New live music venue in East Exchange to be one of city’s largest clubs
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This article was published 25/07/2013 (3525 days ago), so information in it may no longer be current.
Over the past two years, the closure of the Lo Pub and the troubles at the Royal Albert Arms left Winnipeg’s music industry with a reduced capacity to stage both local and touring live shows.
In their absence, the Park Theatre in Fort Rouge and downtown’s Windsor Hotel have picked up some of the slack, the latter reinventing itself as an indie-rock venue after spending decades as the home of the blues in Winnipeg.
In a sign the city’s music scene is capable of absorbing even more capacity, a new 503-seat venue is slated to open in August in an East Exchange heritage building.
Union Sound Hall, which occupies the second-floor Market Avenue warehouse space last utilized by the short-lived MASH nightclub, plans to stage both live shows and DJ events.
The locally owned new venue, a modular space that can be configured for approximately 100, 400 or 500 people, is a partnership between Urban Bakery co-owner Kevin Trosky, entrepreneur Sam Colosimo, DJs Tim Hoover, Tyler Sneesby, Fraser Auld, Lonnie Compayre and John Lambert and Green Room manager Dave Davis.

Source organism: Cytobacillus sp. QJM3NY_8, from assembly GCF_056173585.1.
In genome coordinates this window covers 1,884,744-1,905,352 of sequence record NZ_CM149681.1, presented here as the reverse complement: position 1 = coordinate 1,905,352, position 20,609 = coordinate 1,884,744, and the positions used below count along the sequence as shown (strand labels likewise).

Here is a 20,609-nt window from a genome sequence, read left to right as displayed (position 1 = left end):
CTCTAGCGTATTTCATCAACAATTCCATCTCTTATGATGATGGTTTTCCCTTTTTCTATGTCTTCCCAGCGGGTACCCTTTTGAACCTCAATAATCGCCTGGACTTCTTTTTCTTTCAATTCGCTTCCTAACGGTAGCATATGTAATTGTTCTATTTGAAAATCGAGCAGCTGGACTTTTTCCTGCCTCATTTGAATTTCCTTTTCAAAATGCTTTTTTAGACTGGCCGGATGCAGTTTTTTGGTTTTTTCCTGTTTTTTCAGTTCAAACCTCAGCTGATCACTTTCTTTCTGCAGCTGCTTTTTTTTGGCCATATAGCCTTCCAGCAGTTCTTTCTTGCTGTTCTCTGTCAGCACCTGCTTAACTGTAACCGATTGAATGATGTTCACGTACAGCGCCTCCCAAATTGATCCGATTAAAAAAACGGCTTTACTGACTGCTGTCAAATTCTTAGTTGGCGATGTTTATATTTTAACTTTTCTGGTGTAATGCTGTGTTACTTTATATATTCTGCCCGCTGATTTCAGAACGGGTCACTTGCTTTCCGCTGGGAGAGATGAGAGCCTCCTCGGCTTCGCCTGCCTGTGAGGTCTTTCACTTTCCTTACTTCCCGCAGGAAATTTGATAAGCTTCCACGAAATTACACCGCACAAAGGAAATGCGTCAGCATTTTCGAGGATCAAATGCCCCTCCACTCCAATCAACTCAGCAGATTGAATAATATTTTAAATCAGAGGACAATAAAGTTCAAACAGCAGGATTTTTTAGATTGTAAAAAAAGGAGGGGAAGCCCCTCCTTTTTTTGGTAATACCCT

For Hoover and Sneesby — better known as veteran DJs Co-Op and Hunnicutt — Union Sound Hall represents their first stab at venue ownership.
“We wanted to do a live venue and not a nightclub. Even though we’re DJs, we’re live music fans and we want to contribute to the scene,” Sneesby said.
Renovations underway include exposing some of the original brick and timber interior of the second-floor space of the 115-year-old Market Building, also known to heritage buffs as the Great West Saddlery Factory.
“We had to de-nightclubify it all. All the brick was painted purple and it was really gaudy,” Sneesby said.
Early bookings at the new venue include an Aug. 23 album release by Winnipeg indie-pop band Royal Canoe and a Sept. 5 appearance by James Murphy, formerly of LCD Soundsystem, said Dave Schellenberg, the new venue’s talent buyer.
Agencies are looking forward to another potential place to book their artists in Winnipeg — at a size that can compete with the Pyramid Cabaret, the Garrick Centre’s Venue One and the West End Cultural Centre.
“I think it’s great for the city,” said Todd Jordan, vice-president of Paquin Entertainment Agency. “Given the recent demise of the Albert and Lo Pub, it’ll be nice to have options in the downtown.”
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